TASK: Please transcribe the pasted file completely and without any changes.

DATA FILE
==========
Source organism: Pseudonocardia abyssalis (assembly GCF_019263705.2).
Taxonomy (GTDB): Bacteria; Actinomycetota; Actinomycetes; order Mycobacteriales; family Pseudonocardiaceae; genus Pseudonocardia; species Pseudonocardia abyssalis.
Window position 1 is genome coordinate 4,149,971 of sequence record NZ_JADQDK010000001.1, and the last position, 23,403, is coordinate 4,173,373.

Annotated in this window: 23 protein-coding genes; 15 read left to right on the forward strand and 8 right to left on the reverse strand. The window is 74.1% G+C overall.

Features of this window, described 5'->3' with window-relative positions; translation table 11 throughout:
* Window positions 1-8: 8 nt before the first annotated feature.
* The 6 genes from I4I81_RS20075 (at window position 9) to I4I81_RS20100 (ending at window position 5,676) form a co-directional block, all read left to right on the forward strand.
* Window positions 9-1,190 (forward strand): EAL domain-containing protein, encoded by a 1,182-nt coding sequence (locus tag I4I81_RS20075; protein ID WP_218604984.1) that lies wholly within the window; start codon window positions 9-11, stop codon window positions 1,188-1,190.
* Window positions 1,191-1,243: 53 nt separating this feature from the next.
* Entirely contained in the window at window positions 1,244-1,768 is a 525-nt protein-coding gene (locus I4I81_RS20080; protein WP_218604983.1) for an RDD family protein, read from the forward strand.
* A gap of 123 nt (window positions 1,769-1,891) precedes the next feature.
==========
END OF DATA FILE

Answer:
Source organism: Pseudonocardia abyssalis (assembly GCF_019263705.2).
Taxonomy (GTDB): Bacteria; Actinomycetota; Actinomycetes; order Mycobacteriales; family Pseudonocardiaceae; genus Pseudonocardia; species Pseudonocardia abyssalis.
Window position 1 is genome coordinate 4,149,971 of sequence record NZ_JADQDK010000001.1, and the last position, 23,403, is coordinate 4,173,373.

Annotated in this window: 23 protein-coding genes; 15 read left to right on the forward strand and 8 right to left on the reverse strand. The window is 74.1% G+C overall.

Features of this window, described 5'->3' with window-relative positions; translation table 11 throughout:
* Window positions 1-8: 8 nt before the first annotated feature.
* The 6 genes from I4I81_RS20075 (at window position 9) to I4I81_RS20100 (ending at window position 5,676) form a co-directional block, all read left to right on the forward strand.
* Window positions 9-1,190 (forward strand): EAL domain-containing protein, encoded by a 1,182-nt coding sequence (locus tag I4I81_RS20075; protein ID WP_218604984.1) that lies wholly within the window; start codon window positions 9-11, stop codon window positions 1,188-1,190.
* Window positions 1,191-1,243: 53 nt separating this feature from the next.
* Entirely contained in the window at window positions 1,244-1,768 is a 525-nt protein-coding gene (locus I4I81_RS20080; protein WP_218604983.1) for an RDD family protein, read from the forward strand.
* A gap of 123 nt (window positions 1,769-1,891) precedes the next feature.